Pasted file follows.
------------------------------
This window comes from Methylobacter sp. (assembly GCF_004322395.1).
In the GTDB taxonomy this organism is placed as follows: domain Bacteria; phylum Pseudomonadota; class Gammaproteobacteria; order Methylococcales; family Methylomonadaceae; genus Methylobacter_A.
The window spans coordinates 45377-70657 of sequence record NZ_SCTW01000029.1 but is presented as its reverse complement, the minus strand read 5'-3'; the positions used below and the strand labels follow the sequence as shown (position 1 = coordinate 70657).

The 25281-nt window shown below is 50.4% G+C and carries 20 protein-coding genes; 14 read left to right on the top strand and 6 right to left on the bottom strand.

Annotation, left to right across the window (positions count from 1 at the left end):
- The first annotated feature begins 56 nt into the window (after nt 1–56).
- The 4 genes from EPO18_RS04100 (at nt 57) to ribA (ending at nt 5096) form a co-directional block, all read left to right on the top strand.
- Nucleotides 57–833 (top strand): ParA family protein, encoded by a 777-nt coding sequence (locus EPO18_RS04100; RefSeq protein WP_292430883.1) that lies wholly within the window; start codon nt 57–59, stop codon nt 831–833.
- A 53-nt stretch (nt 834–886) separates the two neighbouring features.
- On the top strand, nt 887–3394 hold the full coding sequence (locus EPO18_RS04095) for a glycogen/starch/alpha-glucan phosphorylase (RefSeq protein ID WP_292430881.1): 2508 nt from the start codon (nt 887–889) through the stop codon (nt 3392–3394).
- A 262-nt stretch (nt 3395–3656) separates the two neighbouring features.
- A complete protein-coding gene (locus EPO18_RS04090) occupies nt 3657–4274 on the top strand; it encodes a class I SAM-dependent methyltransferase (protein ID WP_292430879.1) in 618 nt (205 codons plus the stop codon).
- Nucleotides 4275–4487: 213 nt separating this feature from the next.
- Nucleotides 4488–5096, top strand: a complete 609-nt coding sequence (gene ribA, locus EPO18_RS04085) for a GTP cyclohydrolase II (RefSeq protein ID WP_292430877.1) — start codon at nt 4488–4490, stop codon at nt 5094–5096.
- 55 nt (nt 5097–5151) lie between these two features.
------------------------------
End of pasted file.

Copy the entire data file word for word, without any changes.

This window comes from Methylobacter sp. (assembly GCF_004322395.1).
In the GTDB taxonomy this organism is placed as follows: domain Bacteria; phylum Pseudomonadota; class Gammaproteobacteria; order Methylococcales; family Methylomonadaceae; genus Methylobacter_A.
The window spans coordinates 45377-70657 of sequence record NZ_SCTW01000029.1 but is presented as its reverse complement, the minus strand read 5'-3'; the positions used below and the strand labels follow the sequence as shown (position 1 = coordinate 70657).

The 25281-nt window shown below is 50.4% G+C and carries 20 protein-coding genes; 14 read left to right on the top strand and 6 right to left on the bottom strand.

Annotation, left to right across the window (positions count from 1 at the left end):
- The first annotated feature begins 56 nt into the window (after nt 1–56).
- The 4 genes from EPO18_RS04100 (at nt 57) to ribA (ending at nt 5096) form a co-directional block, all read left to right on the top strand.
- Nucleotides 57–833 (top strand): ParA family protein, encoded by a 777-nt coding sequence (locus EPO18_RS04100; RefSeq protein WP_292430883.1) that lies wholly within the window; start codon nt 57–59, stop codon nt 831–833.
- A 53-nt stretch (nt 834–886) separates the two neighbouring features.
- On the top strand, nt 887–3394 hold the full coding sequence (locus EPO18_RS04095) for a glycogen/starch/alpha-glucan phosphorylase (RefSeq protein ID WP_292430881.1): 2508 nt from the start codon (nt 887–889) through the stop codon (nt 3392–3394).
- A 262-nt stretch (nt 3395–3656) separates the two neighbouring features.
- A complete protein-coding gene (locus EPO18_RS04090) occupies nt 3657–4274 on the top strand; it encodes a class I SAM-dependent methyltransferase (protein ID WP_292430879.1) in 618 nt (205 codons plus the stop codon).
- Nucleotides 4275–4487: 213 nt separating this feature from the next.
- Nucleotides 4488–5096, top strand: a complete 609-nt coding sequence (gene ribA, locus EPO18_RS04085) for a GTP cyclohydrolase II (RefSeq protein ID WP_292430877.1) — start codon at nt 4488–4490, stop codon at nt 5094–5096.
- 55 nt (nt 5097–5151) lie between these two features.